How Do I Come Out of the Closet to My Friends?


How Do I Come Out of the Closet to My Friends?

Lots of people might wonder how to tell their friends they’re LGBTQ+. It can be a big decision! There are lots of reasons someone might want to come out of the closet. But there’s also lots of reasons why someone might decide not to come out.

Coming out when you’re a teen can be especially hard. Lots of people depend on adults to take care of them. A lot of them worry about how people will react when they come out.

Coming out the first time can be really hard. It can help to do it in a place where you feel safe with people you trust. You can also make a backup plan in case things don’t go well.

If you need extra support, you can call a hotline like Gai Écoute, Trans Lifeline or Tel-Jeunes. Coming out can also be a great experience! It can help you feel like yourself and get closer with your friends.

How do I know if someone’s safe to come out to?

If you’re nervous about how someone will react, you can try seeing what they think about LGBTQ+ things. This can help you see their opinions and how they might react if you come out. You can talk about:

  • LGBTQ+ news
  • A famous LGBTQ+ person
  • A movie, tv show or book with LGBTQ+ characters

Knowing how someone talks about other LGBTQIA+ things might help you figure out how they’d react.

Thinking about risks

Some people might be around lots of people who support LGBTQIA+ people! But other people might not be somewhere where it’s safe to come out. You can think about the risks of coming out to your friends, like if they might tell anyone that you don’t want them to. It can help to tell the person you want to come out to who you’ve told and who you’re okay with them telling.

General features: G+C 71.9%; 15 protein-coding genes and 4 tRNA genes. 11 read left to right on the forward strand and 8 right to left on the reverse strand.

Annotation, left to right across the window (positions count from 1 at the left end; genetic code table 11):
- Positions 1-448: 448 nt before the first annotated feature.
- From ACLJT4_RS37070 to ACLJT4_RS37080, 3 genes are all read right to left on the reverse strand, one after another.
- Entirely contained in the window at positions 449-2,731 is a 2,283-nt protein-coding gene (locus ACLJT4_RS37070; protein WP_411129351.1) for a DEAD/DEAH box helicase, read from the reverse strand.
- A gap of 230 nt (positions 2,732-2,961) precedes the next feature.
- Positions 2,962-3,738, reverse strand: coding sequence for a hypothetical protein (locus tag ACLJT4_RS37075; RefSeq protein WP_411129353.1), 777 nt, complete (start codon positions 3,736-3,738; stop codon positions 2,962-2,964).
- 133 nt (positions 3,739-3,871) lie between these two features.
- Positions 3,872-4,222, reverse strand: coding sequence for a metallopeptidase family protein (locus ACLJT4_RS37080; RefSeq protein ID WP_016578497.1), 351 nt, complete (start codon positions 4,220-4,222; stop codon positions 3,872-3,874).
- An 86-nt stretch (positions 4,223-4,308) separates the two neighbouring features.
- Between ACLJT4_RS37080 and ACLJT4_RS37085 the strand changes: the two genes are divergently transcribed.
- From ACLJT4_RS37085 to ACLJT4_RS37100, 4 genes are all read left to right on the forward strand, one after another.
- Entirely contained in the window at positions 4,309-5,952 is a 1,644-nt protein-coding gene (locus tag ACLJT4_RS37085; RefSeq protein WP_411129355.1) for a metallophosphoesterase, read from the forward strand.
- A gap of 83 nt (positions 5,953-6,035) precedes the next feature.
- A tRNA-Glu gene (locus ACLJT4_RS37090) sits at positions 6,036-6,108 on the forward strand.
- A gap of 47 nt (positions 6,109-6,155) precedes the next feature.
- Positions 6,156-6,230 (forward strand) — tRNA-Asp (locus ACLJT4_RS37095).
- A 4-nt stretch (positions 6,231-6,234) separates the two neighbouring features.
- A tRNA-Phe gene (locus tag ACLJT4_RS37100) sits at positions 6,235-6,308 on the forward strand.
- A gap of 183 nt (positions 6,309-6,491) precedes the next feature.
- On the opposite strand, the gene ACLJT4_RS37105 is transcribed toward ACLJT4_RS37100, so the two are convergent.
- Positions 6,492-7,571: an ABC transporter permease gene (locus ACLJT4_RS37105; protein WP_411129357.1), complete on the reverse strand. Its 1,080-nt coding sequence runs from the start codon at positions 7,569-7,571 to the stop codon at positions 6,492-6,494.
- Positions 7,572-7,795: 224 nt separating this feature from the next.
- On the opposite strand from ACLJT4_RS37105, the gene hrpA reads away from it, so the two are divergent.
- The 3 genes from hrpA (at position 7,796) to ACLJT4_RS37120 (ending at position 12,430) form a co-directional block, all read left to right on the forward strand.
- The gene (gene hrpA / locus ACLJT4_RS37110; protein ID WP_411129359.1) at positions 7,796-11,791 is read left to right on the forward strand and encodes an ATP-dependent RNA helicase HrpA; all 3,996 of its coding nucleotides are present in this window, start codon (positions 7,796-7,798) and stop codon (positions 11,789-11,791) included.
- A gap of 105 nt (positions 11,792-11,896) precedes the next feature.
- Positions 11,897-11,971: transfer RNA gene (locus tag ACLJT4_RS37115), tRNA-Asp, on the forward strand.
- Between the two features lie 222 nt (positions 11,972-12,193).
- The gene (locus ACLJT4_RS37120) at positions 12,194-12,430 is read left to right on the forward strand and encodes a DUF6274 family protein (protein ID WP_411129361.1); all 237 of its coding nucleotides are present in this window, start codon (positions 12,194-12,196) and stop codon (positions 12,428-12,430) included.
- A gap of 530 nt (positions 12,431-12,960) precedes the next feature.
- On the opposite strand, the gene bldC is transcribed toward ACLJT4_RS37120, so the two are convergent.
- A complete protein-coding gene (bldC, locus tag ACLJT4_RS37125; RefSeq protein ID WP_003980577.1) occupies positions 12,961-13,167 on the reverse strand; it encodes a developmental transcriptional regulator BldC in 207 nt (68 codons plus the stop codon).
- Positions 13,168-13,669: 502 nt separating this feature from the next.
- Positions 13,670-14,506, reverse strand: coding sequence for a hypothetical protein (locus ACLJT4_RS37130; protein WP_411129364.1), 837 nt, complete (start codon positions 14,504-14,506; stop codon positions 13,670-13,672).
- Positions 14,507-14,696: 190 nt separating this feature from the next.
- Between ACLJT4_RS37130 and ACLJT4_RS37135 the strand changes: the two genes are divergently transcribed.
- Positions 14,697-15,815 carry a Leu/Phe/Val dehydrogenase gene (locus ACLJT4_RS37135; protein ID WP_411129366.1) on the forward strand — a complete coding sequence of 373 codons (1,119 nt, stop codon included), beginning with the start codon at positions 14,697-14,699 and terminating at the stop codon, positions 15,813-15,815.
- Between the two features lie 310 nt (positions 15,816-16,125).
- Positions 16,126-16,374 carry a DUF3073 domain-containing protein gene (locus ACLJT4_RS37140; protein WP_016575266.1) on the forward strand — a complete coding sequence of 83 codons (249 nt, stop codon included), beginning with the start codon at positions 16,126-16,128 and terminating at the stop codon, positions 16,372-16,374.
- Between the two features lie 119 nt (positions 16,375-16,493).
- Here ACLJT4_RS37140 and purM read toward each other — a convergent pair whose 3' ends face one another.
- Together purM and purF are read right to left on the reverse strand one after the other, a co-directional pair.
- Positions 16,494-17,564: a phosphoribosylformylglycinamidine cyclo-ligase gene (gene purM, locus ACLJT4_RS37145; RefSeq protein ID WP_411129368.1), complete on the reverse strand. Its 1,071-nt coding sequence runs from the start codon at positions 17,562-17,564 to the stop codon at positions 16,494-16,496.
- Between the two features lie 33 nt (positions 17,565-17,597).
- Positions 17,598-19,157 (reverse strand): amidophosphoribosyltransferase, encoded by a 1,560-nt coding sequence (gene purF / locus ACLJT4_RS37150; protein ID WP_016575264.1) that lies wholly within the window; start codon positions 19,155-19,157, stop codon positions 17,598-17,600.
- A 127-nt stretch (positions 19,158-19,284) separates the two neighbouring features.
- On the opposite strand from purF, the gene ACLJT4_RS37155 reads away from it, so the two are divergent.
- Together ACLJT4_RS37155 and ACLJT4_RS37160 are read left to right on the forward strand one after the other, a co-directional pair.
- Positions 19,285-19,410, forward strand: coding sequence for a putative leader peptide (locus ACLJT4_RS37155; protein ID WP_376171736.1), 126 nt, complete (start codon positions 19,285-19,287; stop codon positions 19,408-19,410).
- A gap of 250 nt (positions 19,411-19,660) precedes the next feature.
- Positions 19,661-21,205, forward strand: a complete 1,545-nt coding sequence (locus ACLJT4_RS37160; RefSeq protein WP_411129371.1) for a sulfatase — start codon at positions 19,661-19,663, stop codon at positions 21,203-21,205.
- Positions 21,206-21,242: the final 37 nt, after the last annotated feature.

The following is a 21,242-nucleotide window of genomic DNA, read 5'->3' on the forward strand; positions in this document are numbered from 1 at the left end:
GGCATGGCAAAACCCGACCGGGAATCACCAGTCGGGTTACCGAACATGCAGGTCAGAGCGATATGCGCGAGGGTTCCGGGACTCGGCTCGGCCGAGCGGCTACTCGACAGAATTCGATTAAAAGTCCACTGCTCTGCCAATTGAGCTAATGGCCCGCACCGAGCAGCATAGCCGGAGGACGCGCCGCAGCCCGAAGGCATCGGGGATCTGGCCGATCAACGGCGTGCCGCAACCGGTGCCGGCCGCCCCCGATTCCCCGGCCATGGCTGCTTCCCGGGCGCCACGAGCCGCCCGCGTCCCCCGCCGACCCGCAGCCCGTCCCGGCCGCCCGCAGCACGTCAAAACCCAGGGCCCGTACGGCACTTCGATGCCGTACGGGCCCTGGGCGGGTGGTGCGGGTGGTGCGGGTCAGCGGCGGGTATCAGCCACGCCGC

A big part of deciding to come out is thinking about what other people might do. If you’re relying on adults then you can think about how they would react. Sometimes it can be safer to wait until you’ve moved out.

Coming out of the closet on your terms

You can come out to your friends at any time! That’s true whether you’re confident in your LGBTQ+ identity or you’re questioning.

Friends can be a great support system! Some people might want to talk to their friends right when they start questioning. But other people might want to wait until they’re more comfortable with their identity before they tell anyone. Both are okay!

There’s no one way to come out to your friends. Some people like a face-to-face conversation. Other people might want to text or email. Some people also like using social media because they can come out to a lot of people at once. The way you come out is your decision. You get to pick a way that makes you feel excited and helps you feel safe!

How do I plan what to say when I come out?

You can’t be sure how any conversation will go. But you can decide how to start the conversation. You can also think about what you want to say if your friends have different reactions. You can think about questions like:

  • Do I want to have a serious talk or bring it up casually?
  • What will you do if someone doesn’t respond well?
  • Who are you okay with knowing about it?
  • Is there anything you don’t want to talk about?

Coming out is about you! You get to chose when you want to come out, who you’ll tell, and how you do it.

What do I do if they react badly?

Some friends might not react well when you come out. This can happen even if they seem accepting at first. It can help to remember that you had a long time to get used to you identity and they’re just learning about it now. They might just need some time to get used to it.

If your friend reacts badly, you get to decide what you want to do. You can try and make it work or chose to stop spending time with them. There are lots of people who will accept who you are!

If you’re looking for more LGBTQIA+ people to be friends with, you can look for events at Project 10 or the West Island LGBT Youth Centre!

More info

Project 10

SAUVE METRO A Montreal organization that works to promote the personal, social, sexual and mental well-being of lesbian, gay, bisexual, transgender, intersex and questioning youth…

West Island LGBTQ2+ Centre

WEST ISLAND – BEACONSFIELD TRAIN STATION A safe and welcoming environment where lesbian, gay, bisexual, transgender and questioning young people can meet up, get to…

Coming Out – Scarleteen

This article talks about a few dos and don’ts for coming out to friends, family, other LGBTQ+ people, or just about anyone.


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